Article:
In the AIS3 multiple plasticity dynamics affect the structure and operations of the system. The third layer provides additional plasticity dynamics because of the temporal aspects of solving eMOOPs within time constraints. Layer 3 stimulates an alteration of the whole architecture in order to accommodate an additional layer of adaptability to complex evolving problems. Layer 3 enhances the ability of antibodies to be created on-demand to modify the configuration of the overall system and thereby solve specific problems.
If the initial position is one of parametric plasticity (defined as an adjustable process that affects the overall system to change its parameters while simultaneously performing an operation in order to advance its effectiveness), then the addition of the modeling layer adds the potential to modify the structure and function of the overall system through analytical recommendations. In effect, the system learns through the execution of its various active, interactive and analytical elements, and then transforms its structure to optimize its primary problem-solving functions.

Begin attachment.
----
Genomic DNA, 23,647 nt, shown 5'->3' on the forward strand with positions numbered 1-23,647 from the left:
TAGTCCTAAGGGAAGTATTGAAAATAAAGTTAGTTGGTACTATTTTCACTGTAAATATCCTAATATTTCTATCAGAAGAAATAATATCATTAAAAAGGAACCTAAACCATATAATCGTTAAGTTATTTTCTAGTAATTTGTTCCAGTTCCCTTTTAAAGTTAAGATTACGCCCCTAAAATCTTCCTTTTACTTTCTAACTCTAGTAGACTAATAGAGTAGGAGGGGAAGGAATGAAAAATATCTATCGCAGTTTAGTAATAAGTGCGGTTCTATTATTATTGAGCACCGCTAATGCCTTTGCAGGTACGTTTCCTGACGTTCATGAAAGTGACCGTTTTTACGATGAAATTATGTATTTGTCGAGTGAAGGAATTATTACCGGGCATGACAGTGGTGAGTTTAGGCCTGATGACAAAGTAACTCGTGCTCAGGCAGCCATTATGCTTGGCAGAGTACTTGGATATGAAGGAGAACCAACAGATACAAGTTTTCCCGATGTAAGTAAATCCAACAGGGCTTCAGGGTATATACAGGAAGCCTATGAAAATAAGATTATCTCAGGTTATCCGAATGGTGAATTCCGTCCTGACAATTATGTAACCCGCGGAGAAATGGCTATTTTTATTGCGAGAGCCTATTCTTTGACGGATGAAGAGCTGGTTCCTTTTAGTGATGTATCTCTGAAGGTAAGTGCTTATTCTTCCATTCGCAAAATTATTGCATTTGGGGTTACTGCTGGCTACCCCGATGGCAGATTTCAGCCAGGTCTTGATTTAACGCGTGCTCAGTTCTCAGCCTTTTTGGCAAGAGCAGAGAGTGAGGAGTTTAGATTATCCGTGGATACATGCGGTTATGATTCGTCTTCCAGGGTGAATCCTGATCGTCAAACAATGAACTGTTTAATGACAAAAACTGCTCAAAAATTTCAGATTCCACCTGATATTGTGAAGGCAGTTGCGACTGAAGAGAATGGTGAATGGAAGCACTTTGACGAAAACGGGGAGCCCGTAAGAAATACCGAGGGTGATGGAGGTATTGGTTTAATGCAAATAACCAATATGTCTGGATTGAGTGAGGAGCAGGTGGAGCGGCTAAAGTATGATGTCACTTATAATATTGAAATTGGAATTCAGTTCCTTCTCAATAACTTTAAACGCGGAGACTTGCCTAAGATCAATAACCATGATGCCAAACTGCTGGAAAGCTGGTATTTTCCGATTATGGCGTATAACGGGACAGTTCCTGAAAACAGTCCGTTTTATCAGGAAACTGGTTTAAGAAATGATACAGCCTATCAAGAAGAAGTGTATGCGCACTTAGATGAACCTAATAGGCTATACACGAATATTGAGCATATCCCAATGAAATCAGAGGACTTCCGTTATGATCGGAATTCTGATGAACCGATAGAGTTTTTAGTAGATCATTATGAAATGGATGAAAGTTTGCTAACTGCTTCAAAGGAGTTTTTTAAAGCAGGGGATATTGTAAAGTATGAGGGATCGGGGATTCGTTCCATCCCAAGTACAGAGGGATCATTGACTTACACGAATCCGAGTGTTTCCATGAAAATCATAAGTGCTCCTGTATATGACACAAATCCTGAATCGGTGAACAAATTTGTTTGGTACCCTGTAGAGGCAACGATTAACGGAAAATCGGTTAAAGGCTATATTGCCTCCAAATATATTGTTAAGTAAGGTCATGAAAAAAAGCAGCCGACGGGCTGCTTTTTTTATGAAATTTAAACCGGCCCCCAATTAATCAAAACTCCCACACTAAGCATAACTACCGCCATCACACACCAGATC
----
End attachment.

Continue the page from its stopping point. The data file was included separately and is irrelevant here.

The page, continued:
In a further embodiment of the system, the analytical features of the modeling layer provide simulations about not only the AIS3 but also the environment and the antigens themselves, which simultaneously evolve, restructure and co-adapt to the AIS3. The exogenous ecosystem transforms its structure as it adapts. The co-evolutionary aspects of the constant restructuring of the AIS3 and the environment containing the antigens produce a new type of complex plasticity. It is critical to understand the environmental plasticity conditions or the AIS3 will not be able to reshape itself in order to solve the most complex eMOOPs. The AIS3 must match and surpass its rivals.